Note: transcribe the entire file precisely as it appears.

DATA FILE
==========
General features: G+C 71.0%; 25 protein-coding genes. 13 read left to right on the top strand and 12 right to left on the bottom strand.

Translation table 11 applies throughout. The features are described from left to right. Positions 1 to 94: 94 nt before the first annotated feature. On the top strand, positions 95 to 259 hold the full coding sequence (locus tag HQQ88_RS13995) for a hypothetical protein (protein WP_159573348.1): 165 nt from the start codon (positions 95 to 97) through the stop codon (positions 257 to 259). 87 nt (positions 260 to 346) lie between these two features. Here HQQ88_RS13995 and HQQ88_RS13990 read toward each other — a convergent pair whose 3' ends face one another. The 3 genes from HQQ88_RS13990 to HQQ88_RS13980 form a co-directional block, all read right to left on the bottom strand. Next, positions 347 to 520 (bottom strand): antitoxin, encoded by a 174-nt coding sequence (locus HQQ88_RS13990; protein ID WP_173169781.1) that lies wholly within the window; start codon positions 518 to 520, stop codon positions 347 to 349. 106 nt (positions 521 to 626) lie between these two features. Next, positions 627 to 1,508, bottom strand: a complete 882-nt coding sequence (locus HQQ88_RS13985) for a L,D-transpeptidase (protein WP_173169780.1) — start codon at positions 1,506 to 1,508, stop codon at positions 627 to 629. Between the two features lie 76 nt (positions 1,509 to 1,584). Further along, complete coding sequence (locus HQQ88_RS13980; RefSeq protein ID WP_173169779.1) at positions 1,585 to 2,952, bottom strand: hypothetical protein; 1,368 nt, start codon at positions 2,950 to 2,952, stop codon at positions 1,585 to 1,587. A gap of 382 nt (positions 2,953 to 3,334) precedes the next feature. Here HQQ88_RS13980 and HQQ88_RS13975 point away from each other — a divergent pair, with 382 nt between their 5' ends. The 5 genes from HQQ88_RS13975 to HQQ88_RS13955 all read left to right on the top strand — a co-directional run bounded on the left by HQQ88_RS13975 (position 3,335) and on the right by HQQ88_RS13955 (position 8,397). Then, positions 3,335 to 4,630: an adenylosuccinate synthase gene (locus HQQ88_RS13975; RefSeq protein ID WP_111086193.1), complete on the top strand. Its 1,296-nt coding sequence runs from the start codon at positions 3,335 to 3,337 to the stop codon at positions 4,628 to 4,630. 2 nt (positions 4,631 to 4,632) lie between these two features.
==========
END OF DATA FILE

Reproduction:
General features: G+C 71.0%; 25 protein-coding genes. 13 read left to right on the top strand and 12 right to left on the bottom strand.

Translation table 11 applies throughout. The features are described from left to right. Positions 1 to 94: 94 nt before the first annotated feature. On the top strand, positions 95 to 259 hold the full coding sequence (locus tag HQQ88_RS13995) for a hypothetical protein (protein WP_159573348.1): 165 nt from the start codon (positions 95 to 97) through the stop codon (positions 257 to 259). 87 nt (positions 260 to 346) lie between these two features. Here HQQ88_RS13995 and HQQ88_RS13990 read toward each other — a convergent pair whose 3' ends face one another. The 3 genes from HQQ88_RS13990 to HQQ88_RS13980 form a co-directional block, all read right to left on the bottom strand. Next, positions 347 to 520 (bottom strand): antitoxin, encoded by a 174-nt coding sequence (locus HQQ88_RS13990; protein ID WP_173169781.1) that lies wholly within the window; start codon positions 518 to 520, stop codon positions 347 to 349. 106 nt (positions 521 to 626) lie between these two features. Next, positions 627 to 1,508, bottom strand: a complete 882-nt coding sequence (locus HQQ88_RS13985) for a L,D-transpeptidase (protein WP_173169780.1) — start codon at positions 1,506 to 1,508, stop codon at positions 627 to 629. Between the two features lie 76 nt (positions 1,509 to 1,584). Further along, complete coding sequence (locus HQQ88_RS13980; RefSeq protein ID WP_173169779.1) at positions 1,585 to 2,952, bottom strand: hypothetical protein; 1,368 nt, start codon at positions 2,950 to 2,952, stop codon at positions 1,585 to 1,587. A gap of 382 nt (positions 2,953 to 3,334) precedes the next feature. Here HQQ88_RS13980 and HQQ88_RS13975 point away from each other — a divergent pair, with 382 nt between their 5' ends. The 5 genes from HQQ88_RS13975 to HQQ88_RS13955 all read left to right on the top strand — a co-directional run bounded on the left by HQQ88_RS13975 (position 3,335) and on the right by HQQ88_RS13955 (position 8,397). Then, positions 3,335 to 4,630: an adenylosuccinate synthase gene (locus HQQ88_RS13975; RefSeq protein ID WP_111086193.1), complete on the top strand. Its 1,296-nt coding sequence runs from the start codon at positions 3,335 to 3,337 to the stop codon at positions 4,628 to 4,630. 2 nt (positions 4,631 to 4,632) lie between these two features.